Scialog: Collaborative Teams - 2017
Physics, University of Illinois Urbana-Champaign
Quantification of the Wnt Morphogen Gradient in Hydra
Processes occurring within living cells are dauntingly complex. But because some are highly conserved – meaning they are similar across many varied animal species – understanding how a process works in one simple organism may give insight into how it works – or fails to work -- in humans.
That’s why three scientists – Eva-Maria Collins, University of California, San Diego; Adriana Dawes, The Ohio State University; and Thomas Kuhlman, University of Illinois Urbana-Champaign -- are studying a cellular pathway made of a protein called Wnt/ß-catenin. Wnt is known to be partially responsible for body shape development in a genus of small, fresh-water animals called Hydra. In humans problems with Wnt signaling have been linked to numerous diseases, including cancer.
The team of scientists is working with $168,750 in funding received through Scialog: Molecules Come to Life, an initiative cosponsored by Research Corporation for Science Advancement (RCSA) and the Gordon and Betty Moore Foundation. Scialog encourages early career scientists to form multidisciplinary teams to identify and tackle critical research challenges.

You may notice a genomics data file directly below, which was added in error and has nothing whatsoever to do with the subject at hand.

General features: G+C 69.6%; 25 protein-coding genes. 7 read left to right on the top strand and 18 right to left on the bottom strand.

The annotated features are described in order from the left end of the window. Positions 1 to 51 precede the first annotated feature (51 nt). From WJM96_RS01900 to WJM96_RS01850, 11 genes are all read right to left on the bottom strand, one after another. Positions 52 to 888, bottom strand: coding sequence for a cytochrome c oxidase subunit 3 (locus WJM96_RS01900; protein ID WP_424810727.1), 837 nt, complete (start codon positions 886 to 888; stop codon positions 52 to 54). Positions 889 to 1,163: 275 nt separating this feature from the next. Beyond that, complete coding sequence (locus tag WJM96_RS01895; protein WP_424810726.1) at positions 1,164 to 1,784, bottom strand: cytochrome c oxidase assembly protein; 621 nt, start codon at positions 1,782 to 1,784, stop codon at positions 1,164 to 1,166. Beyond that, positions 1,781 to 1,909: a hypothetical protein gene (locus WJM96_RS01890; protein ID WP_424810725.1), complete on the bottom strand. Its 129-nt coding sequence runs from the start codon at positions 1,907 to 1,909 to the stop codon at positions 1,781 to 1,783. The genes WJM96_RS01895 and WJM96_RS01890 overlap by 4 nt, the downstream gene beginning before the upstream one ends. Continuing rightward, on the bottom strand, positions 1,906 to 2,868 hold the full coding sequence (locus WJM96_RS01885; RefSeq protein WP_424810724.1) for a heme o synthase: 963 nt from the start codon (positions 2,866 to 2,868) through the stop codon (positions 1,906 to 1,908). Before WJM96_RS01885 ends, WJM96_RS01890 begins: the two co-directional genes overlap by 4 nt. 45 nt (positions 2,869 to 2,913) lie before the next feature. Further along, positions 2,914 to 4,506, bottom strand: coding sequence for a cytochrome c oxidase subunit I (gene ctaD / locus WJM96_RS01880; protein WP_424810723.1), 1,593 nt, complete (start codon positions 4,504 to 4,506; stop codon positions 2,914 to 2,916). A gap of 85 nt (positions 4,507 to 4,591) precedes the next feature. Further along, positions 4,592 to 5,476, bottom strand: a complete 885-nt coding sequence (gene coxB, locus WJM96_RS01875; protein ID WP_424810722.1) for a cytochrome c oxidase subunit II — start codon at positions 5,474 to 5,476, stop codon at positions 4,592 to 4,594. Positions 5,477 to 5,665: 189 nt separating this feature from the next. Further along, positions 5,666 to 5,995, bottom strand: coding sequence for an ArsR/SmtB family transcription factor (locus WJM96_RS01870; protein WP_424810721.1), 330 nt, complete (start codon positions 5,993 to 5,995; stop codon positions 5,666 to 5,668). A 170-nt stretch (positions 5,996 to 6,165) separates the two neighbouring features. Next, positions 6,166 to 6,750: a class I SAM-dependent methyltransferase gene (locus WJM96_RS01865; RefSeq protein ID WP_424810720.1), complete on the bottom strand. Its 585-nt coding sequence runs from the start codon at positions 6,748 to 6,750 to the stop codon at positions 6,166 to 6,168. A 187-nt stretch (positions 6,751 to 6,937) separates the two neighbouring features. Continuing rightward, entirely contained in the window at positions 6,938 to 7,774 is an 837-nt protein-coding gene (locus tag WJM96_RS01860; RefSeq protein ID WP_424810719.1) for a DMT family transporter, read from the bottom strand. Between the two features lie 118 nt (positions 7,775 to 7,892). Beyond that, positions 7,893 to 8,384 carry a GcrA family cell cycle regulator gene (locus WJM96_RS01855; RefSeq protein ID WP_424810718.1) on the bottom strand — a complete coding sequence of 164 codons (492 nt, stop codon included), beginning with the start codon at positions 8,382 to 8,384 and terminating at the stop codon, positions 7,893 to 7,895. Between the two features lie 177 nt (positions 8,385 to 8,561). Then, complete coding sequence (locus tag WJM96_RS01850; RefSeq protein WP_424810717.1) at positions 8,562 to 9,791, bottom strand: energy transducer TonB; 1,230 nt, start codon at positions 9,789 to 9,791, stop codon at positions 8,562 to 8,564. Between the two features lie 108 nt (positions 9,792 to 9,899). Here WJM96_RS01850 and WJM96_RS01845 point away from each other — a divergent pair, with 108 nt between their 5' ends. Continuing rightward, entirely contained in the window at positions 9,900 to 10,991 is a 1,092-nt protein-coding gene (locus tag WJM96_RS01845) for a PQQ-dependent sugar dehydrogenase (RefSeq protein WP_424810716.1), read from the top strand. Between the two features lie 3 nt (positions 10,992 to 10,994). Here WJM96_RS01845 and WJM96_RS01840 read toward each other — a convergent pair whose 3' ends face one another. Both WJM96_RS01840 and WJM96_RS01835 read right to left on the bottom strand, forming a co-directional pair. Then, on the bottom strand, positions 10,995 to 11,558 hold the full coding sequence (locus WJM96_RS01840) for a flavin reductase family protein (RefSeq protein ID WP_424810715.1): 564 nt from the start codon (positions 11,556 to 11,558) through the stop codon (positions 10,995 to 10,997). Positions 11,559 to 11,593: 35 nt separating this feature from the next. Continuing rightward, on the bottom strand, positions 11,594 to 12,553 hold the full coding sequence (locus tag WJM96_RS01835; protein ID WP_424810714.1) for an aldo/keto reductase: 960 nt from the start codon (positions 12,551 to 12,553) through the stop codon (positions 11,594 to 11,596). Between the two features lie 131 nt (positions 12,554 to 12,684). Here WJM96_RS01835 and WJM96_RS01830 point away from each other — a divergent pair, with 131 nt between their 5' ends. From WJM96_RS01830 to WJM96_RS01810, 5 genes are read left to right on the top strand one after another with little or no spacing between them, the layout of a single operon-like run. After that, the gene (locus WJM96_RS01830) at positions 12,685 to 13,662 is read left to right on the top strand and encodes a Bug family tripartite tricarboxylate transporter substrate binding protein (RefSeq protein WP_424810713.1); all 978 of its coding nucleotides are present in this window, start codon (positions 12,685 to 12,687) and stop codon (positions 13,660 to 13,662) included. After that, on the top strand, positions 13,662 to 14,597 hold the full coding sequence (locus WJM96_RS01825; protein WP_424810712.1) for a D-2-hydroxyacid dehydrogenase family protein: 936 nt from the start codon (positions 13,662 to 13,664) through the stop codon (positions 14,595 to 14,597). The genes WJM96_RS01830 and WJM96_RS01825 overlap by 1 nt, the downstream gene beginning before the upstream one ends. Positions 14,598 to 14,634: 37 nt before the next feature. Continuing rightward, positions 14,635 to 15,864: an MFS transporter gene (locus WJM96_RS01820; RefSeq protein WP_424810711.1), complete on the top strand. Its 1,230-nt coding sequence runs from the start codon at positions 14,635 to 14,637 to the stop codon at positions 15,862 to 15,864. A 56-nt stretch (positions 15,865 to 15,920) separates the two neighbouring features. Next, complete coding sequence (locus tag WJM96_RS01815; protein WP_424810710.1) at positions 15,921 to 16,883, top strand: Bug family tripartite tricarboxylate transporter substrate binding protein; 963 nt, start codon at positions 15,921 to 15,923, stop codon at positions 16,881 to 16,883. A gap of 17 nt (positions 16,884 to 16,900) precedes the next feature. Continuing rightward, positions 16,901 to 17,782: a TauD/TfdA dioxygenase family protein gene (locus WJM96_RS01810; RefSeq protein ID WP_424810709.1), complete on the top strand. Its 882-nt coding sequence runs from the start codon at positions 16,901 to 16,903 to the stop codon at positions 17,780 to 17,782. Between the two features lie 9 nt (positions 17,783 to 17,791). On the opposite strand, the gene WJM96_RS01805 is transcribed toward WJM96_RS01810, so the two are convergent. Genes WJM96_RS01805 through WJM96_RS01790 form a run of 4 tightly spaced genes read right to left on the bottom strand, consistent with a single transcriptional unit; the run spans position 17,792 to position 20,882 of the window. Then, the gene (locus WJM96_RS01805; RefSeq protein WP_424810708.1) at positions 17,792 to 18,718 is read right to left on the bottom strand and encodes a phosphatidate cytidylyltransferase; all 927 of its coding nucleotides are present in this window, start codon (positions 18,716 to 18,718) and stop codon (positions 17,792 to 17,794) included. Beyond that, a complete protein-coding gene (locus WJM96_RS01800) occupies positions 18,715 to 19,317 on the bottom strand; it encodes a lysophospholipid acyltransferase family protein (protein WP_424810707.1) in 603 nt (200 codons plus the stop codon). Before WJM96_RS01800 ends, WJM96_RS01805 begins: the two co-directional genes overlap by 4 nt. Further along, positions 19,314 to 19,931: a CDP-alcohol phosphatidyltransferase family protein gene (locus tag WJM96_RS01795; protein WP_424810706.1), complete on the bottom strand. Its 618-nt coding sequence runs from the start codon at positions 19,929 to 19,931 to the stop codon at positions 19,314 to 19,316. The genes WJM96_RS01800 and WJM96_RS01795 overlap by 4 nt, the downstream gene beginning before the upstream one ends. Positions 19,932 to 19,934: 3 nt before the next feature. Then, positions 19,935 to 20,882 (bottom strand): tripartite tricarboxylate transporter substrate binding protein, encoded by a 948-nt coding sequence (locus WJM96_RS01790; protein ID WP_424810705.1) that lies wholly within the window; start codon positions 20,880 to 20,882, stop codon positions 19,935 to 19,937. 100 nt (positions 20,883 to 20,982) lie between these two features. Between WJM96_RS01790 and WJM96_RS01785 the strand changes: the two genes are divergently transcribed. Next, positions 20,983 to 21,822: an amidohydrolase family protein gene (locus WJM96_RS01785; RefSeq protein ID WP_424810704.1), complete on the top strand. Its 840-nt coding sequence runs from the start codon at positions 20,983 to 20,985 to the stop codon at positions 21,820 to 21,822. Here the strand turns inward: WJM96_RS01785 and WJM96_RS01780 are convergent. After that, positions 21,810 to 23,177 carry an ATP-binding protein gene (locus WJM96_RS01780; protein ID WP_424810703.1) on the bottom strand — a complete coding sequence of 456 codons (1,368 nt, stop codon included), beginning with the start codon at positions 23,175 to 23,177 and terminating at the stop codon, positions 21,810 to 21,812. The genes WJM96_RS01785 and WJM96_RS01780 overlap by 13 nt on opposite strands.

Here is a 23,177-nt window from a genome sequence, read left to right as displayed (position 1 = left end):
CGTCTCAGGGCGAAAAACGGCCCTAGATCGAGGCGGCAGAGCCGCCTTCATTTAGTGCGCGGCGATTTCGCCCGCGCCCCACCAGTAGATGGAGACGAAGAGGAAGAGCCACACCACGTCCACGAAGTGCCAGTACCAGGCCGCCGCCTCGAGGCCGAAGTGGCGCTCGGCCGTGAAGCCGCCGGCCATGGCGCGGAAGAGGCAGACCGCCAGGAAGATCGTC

Hydra are only a few millimeters in length and shaped like a cylinder, with a foot on one end and a mouth surrounded by tentacles on the other. Hydra can regenerate after having been dissociated into groups of cells that reaggregate and then sort themselves out, to play specific roles in the developing organism. These cell aggregates regenerate into a functioning animal in less than a week, which makes hydra an ideal subject for studying Wnt signaling, the process by which the protein determines body shaping.
The researchers will focus on the interplay of Wnt and mechanical forces present during hydra regeneration. They hope to learn how Wnt behaves under normal developmental conditions. They will also study the protein’s behavior and the defects that may arise when the developing hydra is poked and prodded and subjected to genetic manipulations.